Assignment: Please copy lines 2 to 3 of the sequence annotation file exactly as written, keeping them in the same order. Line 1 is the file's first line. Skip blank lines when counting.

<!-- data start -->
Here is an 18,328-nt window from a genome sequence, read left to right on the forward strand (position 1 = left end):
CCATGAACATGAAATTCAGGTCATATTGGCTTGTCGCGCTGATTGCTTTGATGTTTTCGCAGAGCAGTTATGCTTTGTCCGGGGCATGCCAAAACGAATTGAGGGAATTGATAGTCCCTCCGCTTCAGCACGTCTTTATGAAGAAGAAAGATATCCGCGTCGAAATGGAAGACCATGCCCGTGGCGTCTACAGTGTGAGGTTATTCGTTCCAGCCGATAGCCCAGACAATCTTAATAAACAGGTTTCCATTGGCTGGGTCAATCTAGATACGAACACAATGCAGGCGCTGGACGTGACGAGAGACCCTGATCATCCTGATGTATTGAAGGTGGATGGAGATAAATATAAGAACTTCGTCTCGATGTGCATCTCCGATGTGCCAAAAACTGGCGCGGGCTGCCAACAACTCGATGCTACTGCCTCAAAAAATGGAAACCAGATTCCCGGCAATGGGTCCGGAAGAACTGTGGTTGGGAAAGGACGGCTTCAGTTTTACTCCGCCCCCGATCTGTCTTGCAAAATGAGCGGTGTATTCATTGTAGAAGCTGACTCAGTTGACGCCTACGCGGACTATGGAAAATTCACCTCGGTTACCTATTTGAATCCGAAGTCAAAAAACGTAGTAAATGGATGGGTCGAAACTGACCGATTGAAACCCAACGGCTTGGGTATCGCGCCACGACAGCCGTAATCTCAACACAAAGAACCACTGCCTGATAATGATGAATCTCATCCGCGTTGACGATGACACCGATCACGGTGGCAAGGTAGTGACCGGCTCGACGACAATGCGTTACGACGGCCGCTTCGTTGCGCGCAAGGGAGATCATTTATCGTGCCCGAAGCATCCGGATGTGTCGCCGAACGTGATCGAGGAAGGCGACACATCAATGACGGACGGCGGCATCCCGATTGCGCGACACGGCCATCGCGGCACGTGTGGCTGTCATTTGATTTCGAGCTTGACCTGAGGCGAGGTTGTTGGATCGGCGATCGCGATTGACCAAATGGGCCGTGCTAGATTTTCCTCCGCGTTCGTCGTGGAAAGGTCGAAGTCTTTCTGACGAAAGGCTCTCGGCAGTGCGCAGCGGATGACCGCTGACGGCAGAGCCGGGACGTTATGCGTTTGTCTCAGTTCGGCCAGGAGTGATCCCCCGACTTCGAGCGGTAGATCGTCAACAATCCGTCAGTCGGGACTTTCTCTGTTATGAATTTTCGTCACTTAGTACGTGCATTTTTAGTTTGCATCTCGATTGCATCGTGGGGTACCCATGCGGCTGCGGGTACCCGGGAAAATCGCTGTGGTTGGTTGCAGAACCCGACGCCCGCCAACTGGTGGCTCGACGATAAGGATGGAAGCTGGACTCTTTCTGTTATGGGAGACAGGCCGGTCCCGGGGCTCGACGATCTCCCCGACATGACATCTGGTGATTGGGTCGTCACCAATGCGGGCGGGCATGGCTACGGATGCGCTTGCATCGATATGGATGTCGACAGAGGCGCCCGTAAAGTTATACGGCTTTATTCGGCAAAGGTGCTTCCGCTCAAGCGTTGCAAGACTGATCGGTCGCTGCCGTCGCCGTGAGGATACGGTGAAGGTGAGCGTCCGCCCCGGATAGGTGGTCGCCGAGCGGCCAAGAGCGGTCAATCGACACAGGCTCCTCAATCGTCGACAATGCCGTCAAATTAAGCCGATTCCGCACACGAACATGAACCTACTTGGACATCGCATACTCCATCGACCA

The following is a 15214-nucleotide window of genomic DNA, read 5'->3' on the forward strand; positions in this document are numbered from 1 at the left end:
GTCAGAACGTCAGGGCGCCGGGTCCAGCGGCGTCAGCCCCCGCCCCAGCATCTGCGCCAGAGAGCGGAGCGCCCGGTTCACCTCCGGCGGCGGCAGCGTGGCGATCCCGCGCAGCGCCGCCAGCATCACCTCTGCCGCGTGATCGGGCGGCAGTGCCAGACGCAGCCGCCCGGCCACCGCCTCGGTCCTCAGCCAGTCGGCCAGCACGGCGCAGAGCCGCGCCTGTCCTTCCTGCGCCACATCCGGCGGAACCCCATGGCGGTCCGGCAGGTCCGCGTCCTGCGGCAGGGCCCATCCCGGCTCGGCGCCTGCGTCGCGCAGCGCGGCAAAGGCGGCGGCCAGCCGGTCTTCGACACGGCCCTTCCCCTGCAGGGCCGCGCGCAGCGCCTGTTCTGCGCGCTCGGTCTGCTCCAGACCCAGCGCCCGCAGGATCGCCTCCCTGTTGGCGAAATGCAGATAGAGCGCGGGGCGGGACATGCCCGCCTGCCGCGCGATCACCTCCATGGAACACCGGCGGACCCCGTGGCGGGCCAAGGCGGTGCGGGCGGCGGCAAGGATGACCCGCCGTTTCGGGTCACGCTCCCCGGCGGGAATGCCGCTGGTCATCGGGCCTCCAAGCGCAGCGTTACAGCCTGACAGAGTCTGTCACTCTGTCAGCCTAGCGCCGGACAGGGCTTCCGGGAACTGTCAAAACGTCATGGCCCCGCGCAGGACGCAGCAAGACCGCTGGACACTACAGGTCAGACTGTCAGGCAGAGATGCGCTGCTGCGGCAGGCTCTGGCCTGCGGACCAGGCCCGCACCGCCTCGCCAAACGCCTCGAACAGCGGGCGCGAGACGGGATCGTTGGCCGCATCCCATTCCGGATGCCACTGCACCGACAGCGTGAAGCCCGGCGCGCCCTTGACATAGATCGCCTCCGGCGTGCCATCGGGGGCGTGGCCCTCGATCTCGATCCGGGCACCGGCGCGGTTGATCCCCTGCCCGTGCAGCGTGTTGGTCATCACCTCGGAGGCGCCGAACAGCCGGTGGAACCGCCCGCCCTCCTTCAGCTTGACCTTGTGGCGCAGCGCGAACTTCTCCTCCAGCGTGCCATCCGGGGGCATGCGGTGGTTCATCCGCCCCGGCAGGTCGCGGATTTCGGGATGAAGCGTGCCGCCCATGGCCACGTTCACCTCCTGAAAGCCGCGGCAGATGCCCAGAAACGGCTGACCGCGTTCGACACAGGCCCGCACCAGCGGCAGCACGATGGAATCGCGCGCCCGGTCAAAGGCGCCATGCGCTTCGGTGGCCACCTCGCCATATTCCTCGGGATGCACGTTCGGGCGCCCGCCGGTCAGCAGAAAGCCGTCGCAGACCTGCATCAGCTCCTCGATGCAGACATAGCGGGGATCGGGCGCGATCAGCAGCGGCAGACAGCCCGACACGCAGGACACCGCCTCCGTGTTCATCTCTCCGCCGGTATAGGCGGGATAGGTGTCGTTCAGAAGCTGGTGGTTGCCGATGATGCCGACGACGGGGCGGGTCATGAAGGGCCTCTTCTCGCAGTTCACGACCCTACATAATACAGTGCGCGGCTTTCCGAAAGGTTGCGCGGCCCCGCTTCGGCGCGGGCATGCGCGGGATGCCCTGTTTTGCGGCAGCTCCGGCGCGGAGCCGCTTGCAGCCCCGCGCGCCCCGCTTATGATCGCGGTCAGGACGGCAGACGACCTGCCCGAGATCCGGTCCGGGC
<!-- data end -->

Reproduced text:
CCATGAACATGAAATTCAGGTCATATTGGCTTGTCGCGCTGATTGCTTTGATGTTTTCGCAGAGCAGTTATGCTTTGTCCGGGGCATGCCAAAACGAATTGAGGGAATTGATAGTCCCTCCGCTTCAGCACGTCTTTATGAAGAAGAAAGATATCCGCGTCGAAATGGAAGACCATGCCCGTGGCGTCTACAGTGTGAGGTTATTCGTTCCAGCCGATAGCCCAGACAATCTTAATAAACAGGTTTCCATTGGCTGGGTCAATCTAGATACGAACACAATGCAGGCGCTGGACGTGACGAGAGACCCTGATCATCCTGATGTATTGAAGGTGGATGGAGATAAATATAAGAACTTCGTCTCGATGTGCATCTCCGATGTGCCAAAAACTGGCGCGGGCTGCCAACAACTCGATGCTACTGCCTCAAAAAATGGAAACCAGATTCCCGGCAATGGGTCCGGAAGAACTGTGGTTGGGAAAGGACGGCTTCAGTTTTACTCCGCCCCCGATCTGTCTTGCAAAATGAGCGGTGTATTCATTGTAGAAGCTGACTCAGTTGACGCCTACGCGGACTATGGAAAATTCACCTCGGTTACCTATTTGAATCCGAAGTCAAAAAACGTAGTAAATGGATGGGTCGAAACTGACCGATTGAAACCCAACGGCTTGGGTATCGCGCCACGACAGCCGTAATCTCAACACAAAGAACCACTGCCTGATAATGATGAATCTCATCCGCGTTGACGATGACACCGATCACGGTGGCAAGGTAGTGACCGGCTCGACGACAATGCGTTACGACGGCCGCTTCGTTGCGCGCAAGGGAGATCATTTATCGTGCCCGAAGCATCCGGATGTGTCGCCGAACGTGATCGAGGAAGGCGACACATCAATGACGGACGGCGGCATCCCGATTGCGCGACACGGCCATCGCGGCACGTGTGGCTGTCATTTGATTTCGAGCTTGACCTGAGGCGAGGTTGTTGGATCGGCGATCGCGATTGACCAAATGGGCCGTGCTAGATTTTCCTCCGCGTTCGTCGTGGAAAGGTCGAAGTCTTTCTGACGAAAGGCTCTCGGCAGTGCGCAGCGGATGACCGCTGACGGCAGAGCCGGGACGTTATGCGTTTGTCTCAGTTCGGCCAGGAGTGATCCCCCGACTTCGAGCGGTAGATCGTCAACAATCCGTCAGTCGGGACTTTCTCTGTTATGAATTTTCGTCACTTAGTACGTGCATTTTTAGTTTGCATCTCGATTGCATCGTGGGGTACCCATGCGGCTGCGGGTACCCGGGAAAATCGCTGTGGTTGGTTGCAGAACCCGACGCCCGCCAACTGGTGGCTCGACGATAAGGATGGAAGCTGGACTCTTTCTGTTATGGGAGACAGGCCGGTCCCGGGGCTCGACGATCTCCCCGACATGACATCTGGTGATTGGGTCGTCACCAATGCGGGCGGGCATGGCTACGGATGCGCTTGCATCGATATGGATGTCGACAGAGGCGCCCGTAAAGTTATACGGCTTTATTCGGCAAAGGTGCTTCCGCTCAAGCGTTGCAAGACTGATCGGTCGCTGCCGTCGCCGTGAGGATACGGTGAAGGTGAGCGTCCGCCCCGGATAGGTGGTCGCCGAGCGGCCAAGAGCGGTCAATCGACACAGGCTCCTCAATCGTCGACAATGCCGTCAAATTAAGCCGATTCCGCACACGAACATGAACCTACTTGGACATCGCATACTCCATCGACCA

The following is a 15214-nucleotide window of genomic DNA, read 5'->3' on the forward strand; positions in this document are numbered from 1 at the left end: